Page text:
Eziyra won the fillies’ maiden for Dermot Weld on the Tuesday evening, and she went on to win the Group 3 CL and MF Weld Park Stakes.  She beat Hydrangea into second place at Galway, and Aidan O’Brien’s filly was beaten nostrils in the Debutante Stakes and the Moyglare Stud Stakes later last year before winning the Group 3 Guineas Trial at Leopardstown this year and finishing third in both the Irish 1000 Guineas and the Coronation Stakes.

Creggs Pipes won the Colm Quinn Mile on Tuesday evening last year, and Andy Slattery’s filly won the Group 2 Lanwades Stud Stakes on Irish Guineas weekend this year.

Tony Martin’s horse Heartbreak City won a handicap hurdle on the Friday, then went to York and landed the Ebor on his next run, and was beaten by the bounce of the ball in the Melbourne Cup – yes, the very race that stops a nation – on his next.  And this year’s Derby winner Wings Of Eagles made his racecourse debut in the seven-furlong maiden on the Friday.

Tithonus won the seven-furlong handicap on the Saturday.  Denis Hogan’s horse won three more handicaps last year, and has now also won his last two, the Rockingham and the Scurry.  He is rated 96 now, 33lb higher than he was rated when he landed that 0-75 handicap 12 months ago.

Of course, la pièce de résistance for the future was also on Saturday, the one-mile maiden, in which the 2/7 favourite Capri beat the 28/1 David Wachman-trained newcomer Rekindling by two and a half lengths.  The Aidan O’Brien-trained Capri won the Beresford Stakes in September last year and is now, of course, an Irish Derby winner, while Rekindling won the Ballysax Stakes on his debut this season, his debut for Joseph O’Brien, and won the Group 2 Curragh Cup on his latest run.

Martin and Meyler Magic

Phil’s Magic probably won’t get into the Galway Plate on Wednesday, at present Tony Martin’s horse needs 19 horses above him in the handicap to come out in order to allow him into the race, despite the fact that he picked up another 5lb for winning the Midlands National at Kilbeggan last Friday evening.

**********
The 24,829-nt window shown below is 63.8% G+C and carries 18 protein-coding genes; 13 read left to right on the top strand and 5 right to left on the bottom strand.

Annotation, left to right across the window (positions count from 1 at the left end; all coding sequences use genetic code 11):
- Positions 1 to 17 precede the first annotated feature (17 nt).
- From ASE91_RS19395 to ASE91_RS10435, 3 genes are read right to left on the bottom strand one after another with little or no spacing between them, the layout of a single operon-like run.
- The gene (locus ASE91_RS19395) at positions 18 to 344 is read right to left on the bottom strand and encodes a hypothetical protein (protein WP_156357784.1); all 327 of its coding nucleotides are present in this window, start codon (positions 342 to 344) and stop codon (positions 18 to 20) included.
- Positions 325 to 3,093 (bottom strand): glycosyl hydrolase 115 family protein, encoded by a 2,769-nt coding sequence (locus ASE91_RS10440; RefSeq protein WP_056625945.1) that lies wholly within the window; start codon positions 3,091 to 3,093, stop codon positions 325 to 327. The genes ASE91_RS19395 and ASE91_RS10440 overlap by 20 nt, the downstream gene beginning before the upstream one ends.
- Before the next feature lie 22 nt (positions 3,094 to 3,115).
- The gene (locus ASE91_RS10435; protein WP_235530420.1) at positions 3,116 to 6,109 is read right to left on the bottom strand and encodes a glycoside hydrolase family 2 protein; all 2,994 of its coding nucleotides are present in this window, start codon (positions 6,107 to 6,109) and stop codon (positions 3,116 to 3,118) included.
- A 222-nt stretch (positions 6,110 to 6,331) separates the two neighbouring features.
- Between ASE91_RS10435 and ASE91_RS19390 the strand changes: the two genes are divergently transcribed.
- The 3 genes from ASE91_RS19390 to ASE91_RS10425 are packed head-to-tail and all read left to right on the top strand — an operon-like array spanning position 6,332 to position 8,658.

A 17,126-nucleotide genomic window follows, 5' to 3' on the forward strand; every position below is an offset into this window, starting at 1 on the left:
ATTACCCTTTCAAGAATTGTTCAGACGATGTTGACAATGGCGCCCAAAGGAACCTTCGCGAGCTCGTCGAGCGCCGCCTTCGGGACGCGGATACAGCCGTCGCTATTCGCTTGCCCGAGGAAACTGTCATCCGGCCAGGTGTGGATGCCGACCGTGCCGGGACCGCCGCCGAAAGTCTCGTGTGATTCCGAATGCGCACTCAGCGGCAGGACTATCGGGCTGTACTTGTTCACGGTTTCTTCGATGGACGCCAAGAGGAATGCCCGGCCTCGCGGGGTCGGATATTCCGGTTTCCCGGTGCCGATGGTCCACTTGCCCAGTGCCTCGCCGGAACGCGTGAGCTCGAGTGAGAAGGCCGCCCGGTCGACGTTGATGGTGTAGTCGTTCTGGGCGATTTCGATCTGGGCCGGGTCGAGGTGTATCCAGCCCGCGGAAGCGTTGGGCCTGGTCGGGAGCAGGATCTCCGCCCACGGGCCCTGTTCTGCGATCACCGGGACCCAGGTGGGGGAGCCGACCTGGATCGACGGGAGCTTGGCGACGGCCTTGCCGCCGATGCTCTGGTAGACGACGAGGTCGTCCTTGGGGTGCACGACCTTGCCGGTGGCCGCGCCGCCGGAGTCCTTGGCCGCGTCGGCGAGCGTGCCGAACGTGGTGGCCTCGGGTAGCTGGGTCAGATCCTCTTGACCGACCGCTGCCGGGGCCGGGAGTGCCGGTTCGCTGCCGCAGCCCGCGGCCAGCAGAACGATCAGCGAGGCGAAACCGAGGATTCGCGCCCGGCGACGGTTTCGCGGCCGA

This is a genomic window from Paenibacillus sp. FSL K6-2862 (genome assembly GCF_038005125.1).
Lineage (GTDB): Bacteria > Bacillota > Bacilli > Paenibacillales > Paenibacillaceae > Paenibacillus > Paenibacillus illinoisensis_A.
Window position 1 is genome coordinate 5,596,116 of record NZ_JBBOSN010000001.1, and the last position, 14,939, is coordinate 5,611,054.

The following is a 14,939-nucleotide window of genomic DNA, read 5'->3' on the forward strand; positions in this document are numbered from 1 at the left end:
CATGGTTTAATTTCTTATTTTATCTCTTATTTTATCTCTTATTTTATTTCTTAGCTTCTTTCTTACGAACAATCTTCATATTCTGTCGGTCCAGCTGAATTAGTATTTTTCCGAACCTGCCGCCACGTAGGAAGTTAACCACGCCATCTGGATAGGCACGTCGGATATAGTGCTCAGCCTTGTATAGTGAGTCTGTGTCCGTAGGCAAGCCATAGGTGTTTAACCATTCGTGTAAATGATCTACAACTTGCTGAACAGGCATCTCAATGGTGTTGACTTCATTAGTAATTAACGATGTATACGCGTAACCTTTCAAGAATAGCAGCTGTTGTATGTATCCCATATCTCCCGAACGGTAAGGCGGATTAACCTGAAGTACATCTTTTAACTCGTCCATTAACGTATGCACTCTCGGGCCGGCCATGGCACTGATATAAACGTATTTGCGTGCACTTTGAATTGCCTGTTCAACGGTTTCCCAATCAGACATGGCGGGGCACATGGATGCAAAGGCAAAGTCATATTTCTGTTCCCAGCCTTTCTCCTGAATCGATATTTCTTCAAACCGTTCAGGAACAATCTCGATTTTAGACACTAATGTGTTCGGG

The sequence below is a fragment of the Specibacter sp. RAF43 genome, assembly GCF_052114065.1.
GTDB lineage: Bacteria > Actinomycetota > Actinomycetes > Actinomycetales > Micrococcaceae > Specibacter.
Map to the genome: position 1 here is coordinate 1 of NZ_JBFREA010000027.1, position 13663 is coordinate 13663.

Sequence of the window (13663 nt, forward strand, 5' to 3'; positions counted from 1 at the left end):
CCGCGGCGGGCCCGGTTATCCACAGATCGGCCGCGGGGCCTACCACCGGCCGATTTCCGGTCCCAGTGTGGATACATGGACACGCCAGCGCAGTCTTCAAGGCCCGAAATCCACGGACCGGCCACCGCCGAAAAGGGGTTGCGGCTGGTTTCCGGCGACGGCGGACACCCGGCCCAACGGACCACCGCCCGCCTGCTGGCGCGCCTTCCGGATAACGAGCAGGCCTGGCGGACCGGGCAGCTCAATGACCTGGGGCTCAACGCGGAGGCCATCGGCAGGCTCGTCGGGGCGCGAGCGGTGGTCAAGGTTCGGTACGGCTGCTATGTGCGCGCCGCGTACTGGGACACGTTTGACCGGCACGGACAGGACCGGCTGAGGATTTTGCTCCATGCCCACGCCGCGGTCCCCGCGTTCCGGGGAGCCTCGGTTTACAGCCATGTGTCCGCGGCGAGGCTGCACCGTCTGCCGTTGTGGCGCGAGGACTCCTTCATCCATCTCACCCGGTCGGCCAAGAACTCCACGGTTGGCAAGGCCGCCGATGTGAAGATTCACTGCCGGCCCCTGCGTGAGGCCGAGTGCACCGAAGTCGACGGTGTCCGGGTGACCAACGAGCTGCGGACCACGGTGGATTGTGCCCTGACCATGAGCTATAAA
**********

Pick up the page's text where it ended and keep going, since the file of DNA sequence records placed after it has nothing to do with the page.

However, that Midlands National is a big pot, almost €30,000 to the winner, which is well worth winning, and the victory was the product of a fine training performance by Martin and a cool riding performance by Donagh Meyler.

The Fruits Of Love gelding was having just his third run for Martin.  He had shaped promisingly on his previous run at Limerick in his first-time tongue-tie, when he ran on well to take third place behind Rock On Fruity and Definite Soldier over two miles and six furlongs.  Stepped back up to three miles and a furlong on Friday, he was well backed in the pre-race market, and his supporters collected.  Just.

Donagh Meyler was superb on him, patience personified, saving ground along the inside and waiting as long as he dared before asking his horse for his effort.  In the end, the Lyreen Syndicate’s horse needed every inch that Meyler saved as he got up in the dying strides to beat Mr Boss Man by a head and record his first victory over fences.

A 5lb hike may not be sufficient to halt Phil’s Magic’s progress.  His new mark is still 4lb lower than his peak over fences and 11lb lower than his peak over hurdles.  He is only seven, and he has a nice progressive profile now.  He may not get into the Plate, but he will be of interest wherever he goes next.

Burke and Longsdon link-up

It’s a good link up, the newly-founded association between Charlie Longsdon and Jonathan Burke.  One is a young man on the up in his profession, and the other is, well, a young man on the up in his profession.

It’s a great opportunity for Burke.  He has ridden plenty in Britain in recent years, the Potts horses when they travelled as well as plenty of times for Rebecca Curtis and others, including Longsdon, and hopefully he can put his recent injury woes behind him and have a fair crack at showcasing his burgeoning talent.  Hopefully too, he will be known by his name (Jonathan) and we will not have another struggle like the Tony v Anthony one.  (Although if Burke’s career happened to progress from here like that one progressed, perhaps he wouldn’t complain too much.)


© The Irish Field, 29th July 2017